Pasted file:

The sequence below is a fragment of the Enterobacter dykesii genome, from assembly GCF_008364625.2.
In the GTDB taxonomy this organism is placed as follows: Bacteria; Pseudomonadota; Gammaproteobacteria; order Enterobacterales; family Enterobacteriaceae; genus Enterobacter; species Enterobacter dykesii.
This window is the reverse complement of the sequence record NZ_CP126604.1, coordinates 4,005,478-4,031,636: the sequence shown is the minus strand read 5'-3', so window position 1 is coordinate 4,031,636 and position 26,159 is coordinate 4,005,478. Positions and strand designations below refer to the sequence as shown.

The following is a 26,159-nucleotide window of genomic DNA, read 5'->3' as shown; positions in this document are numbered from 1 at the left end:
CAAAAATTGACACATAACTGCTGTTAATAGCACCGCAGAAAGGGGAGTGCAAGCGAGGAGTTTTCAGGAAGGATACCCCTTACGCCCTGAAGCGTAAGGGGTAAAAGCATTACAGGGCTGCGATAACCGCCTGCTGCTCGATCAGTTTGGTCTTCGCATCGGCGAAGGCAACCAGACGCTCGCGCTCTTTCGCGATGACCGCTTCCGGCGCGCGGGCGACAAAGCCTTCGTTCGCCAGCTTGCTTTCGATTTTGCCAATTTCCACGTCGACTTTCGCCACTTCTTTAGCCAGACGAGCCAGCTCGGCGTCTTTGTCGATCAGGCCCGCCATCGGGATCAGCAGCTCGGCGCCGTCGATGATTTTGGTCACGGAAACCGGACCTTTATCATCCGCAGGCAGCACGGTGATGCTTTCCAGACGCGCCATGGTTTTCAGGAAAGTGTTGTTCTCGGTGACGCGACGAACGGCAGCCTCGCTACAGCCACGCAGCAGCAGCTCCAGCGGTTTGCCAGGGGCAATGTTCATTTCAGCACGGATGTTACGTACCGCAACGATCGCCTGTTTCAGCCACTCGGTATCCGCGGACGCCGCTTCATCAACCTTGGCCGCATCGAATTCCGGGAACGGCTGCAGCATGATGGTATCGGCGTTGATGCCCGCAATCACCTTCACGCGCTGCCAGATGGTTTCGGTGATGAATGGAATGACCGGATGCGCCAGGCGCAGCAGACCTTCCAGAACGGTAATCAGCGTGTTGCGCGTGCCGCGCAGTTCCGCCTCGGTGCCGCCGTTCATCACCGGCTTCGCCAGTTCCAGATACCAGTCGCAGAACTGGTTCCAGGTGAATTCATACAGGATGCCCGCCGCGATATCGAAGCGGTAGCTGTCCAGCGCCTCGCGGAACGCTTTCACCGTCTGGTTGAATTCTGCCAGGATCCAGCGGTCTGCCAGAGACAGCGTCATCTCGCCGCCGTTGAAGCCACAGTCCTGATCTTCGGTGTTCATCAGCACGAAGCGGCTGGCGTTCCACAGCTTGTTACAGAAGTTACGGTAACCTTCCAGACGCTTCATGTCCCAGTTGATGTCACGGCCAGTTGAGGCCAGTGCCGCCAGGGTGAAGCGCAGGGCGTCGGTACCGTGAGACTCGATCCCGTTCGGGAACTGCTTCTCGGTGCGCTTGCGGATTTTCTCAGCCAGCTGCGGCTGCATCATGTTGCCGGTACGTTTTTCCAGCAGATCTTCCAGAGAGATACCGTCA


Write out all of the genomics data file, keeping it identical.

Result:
The sequence below is a fragment of the Enterobacter dykesii genome, from assembly GCF_008364625.2.
In the GTDB taxonomy this organism is placed as follows: Bacteria; Pseudomonadota; Gammaproteobacteria; order Enterobacterales; family Enterobacteriaceae; genus Enterobacter; species Enterobacter dykesii.
This window is the reverse complement of the sequence record NZ_CP126604.1, coordinates 4,005,478-4,031,636: the sequence shown is the minus strand read 5'-3', so window position 1 is coordinate 4,031,636 and position 26,159 is coordinate 4,005,478. Positions and strand designations below refer to the sequence as shown.

The following is a 26,159-nucleotide window of genomic DNA, read 5'->3' as shown; positions in this document are numbered from 1 at the left end:
CAAAAATTGACACATAACTGCTGTTAATAGCACCGCAGAAAGGGGAGTGCAAGCGAGGAGTTTTCAGGAAGGATACCCCTTACGCCCTGAAGCGTAAGGGGTAAAAGCATTACAGGGCTGCGATAACCGCCTGCTGCTCGATCAGTTTGGTCTTCGCATCGGCGAAGGCAACCAGACGCTCGCGCTCTTTCGCGATGACCGCTTCCGGCGCGCGGGCGACAAAGCCTTCGTTCGCCAGCTTGCTTTCGATTTTGCCAATTTCCACGTCGACTTTCGCCACTTCTTTAGCCAGACGAGCCAGCTCGGCGTCTTTGTCGATCAGGCCCGCCATCGGGATCAGCAGCTCGGCGCCGTCGATGATTTTGGTCACGGAAACCGGACCTTTATCATCCGCAGGCAGCACGGTGATGCTTTCCAGACGCGCCATGGTTTTCAGGAAAGTGTTGTTCTCGGTGACGCGACGAACGGCAGCCTCGCTACAGCCACGCAGCAGCAGCTCCAGCGGTTTGCCAGGGGCAATGTTCATTTCAGCACGGATGTTACGTACCGCAACGATCGCCTGTTTCAGCCACTCGGTATCCGCGGACGCCGCTTCATCAACCTTGGCCGCATCGAATTCCGGGAACGGCTGCAGCATGATGGTATCGGCGTTGATGCCCGCAATCACCTTCACGCGCTGCCAGATGGTTTCGGTGATGAATGGAATGACCGGATGCGCCAGGCGCAGCAGACCTTCCAGAACGGTAATCAGCGTGTTGCGCGTGCCGCGCAGTTCCGCCTCGGTGCCGCCGTTCATCACCGGCTTCGCCAGTTCCAGATACCAGTCGCAGAACTGGTTCCAGGTGAATTCATACAGGATGCCCGCCGCGATATCGAAGCGGTAGCTGTCCAGCGCCTCGCGGAACGCTTTCACCGTCTGGTTGAATTCTGCCAGGATCCAGCGGTCTGCCAGAGACAGCGTCATCTCGCCGCCGTTGAAGCCACAGTCCTGATCTTCGGTGTTCATCAGCACGAAGCGGCTGGCGTTCCACAGCTTGTTACAGAAGTTACGGTAACCTTCCAGACGCTTCATGTCCCAGTTGATGTCACGGCCAGTTGAGGCCAGTGCCGCCAGGGTGAAGCGCAGGGCGTCGGTACCGTGAGACTCGATCCCGTTCGGGAACTGCTTCTCGGTGCGCTTGCGGATTTTCTCAGCCAGCTGCGGCTGCATCATGTTGCCGGTACGTTTTTCCAGCAGATCTTCCAGAGAGATACCGTCA